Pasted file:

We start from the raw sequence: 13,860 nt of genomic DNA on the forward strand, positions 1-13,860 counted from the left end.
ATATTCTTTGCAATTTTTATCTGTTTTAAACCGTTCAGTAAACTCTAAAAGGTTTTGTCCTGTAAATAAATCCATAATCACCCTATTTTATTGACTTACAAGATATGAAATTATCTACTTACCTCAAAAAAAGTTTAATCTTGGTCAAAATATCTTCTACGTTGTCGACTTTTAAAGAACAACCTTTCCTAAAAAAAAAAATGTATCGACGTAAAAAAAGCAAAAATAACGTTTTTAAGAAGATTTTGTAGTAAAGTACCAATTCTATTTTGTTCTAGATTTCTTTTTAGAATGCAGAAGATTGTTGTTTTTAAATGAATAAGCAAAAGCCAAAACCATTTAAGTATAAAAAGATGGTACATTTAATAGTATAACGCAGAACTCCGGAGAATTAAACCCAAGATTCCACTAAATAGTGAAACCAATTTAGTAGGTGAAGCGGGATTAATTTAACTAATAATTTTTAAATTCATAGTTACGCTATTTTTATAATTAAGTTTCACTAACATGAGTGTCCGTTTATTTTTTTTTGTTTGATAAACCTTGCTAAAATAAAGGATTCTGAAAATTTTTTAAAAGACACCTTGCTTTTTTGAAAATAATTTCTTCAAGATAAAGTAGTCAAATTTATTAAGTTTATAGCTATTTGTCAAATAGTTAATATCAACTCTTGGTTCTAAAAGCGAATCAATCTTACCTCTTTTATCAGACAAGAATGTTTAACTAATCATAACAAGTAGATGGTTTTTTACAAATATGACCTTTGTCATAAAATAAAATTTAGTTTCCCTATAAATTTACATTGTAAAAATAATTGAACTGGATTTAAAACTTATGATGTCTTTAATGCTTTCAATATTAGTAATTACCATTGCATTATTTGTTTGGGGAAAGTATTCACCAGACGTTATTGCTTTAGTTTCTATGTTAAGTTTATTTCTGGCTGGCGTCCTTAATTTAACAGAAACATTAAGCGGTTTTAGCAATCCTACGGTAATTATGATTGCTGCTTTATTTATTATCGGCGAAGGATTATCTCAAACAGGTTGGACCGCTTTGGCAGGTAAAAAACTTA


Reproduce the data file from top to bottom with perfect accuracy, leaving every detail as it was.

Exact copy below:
We start from the raw sequence: 13,860 nt of genomic DNA on the forward strand, positions 1-13,860 counted from the left end.
ATATTCTTTGCAATTTTTATCTGTTTTAAACCGTTCAGTAAACTCTAAAAGGTTTTGTCCTGTAAATAAATCCATAATCACCCTATTTTATTGACTTACAAGATATGAAATTATCTACTTACCTCAAAAAAAGTTTAATCTTGGTCAAAATATCTTCTACGTTGTCGACTTTTAAAGAACAACCTTTCCTAAAAAAAAAAATGTATCGACGTAAAAAAAGCAAAAATAACGTTTTTAAGAAGATTTTGTAGTAAAGTACCAATTCTATTTTGTTCTAGATTTCTTTTTAGAATGCAGAAGATTGTTGTTTTTAAATGAATAAGCAAAAGCCAAAACCATTTAAGTATAAAAAGATGGTACATTTAATAGTATAACGCAGAACTCCGGAGAATTAAACCCAAGATTCCACTAAATAGTGAAACCAATTTAGTAGGTGAAGCGGGATTAATTTAACTAATAATTTTTAAATTCATAGTTACGCTATTTTTATAATTAAGTTTCACTAACATGAGTGTCCGTTTATTTTTTTTTGTTTGATAAACCTTGCTAAAATAAAGGATTCTGAAAATTTTTTAAAAGACACCTTGCTTTTTTGAAAATAATTTCTTCAAGATAAAGTAGTCAAATTTATTAAGTTTATAGCTATTTGTCAAATAGTTAATATCAACTCTTGGTTCTAAAAGCGAATCAATCTTACCTCTTTTATCAGACAAGAATGTTTAACTAATCATAACAAGTAGATGGTTTTTTACAAATATGACCTTTGTCATAAAATAAAATTTAGTTTCCCTATAAATTTACATTGTAAAAATAATTGAACTGGATTTAAAACTTATGATGTCTTTAATGCTTTCAATATTAGTAATTACCATTGCATTATTTGTTTGGGGAAAGTATTCACCAGACGTTATTGCTTTAGTTTCTATGTTAAGTTTATTTCTGGCTGGCGTCCTTAATTTAACAGAAACATTAAGCGGTTTTAGCAATCCTACGGTAATTATGATTGCTGCTTTATTTATTATCGGCGAAGGATTATCTCAAACAGGTTGGACCGCTTTGGCAGGTAAAAAACTTA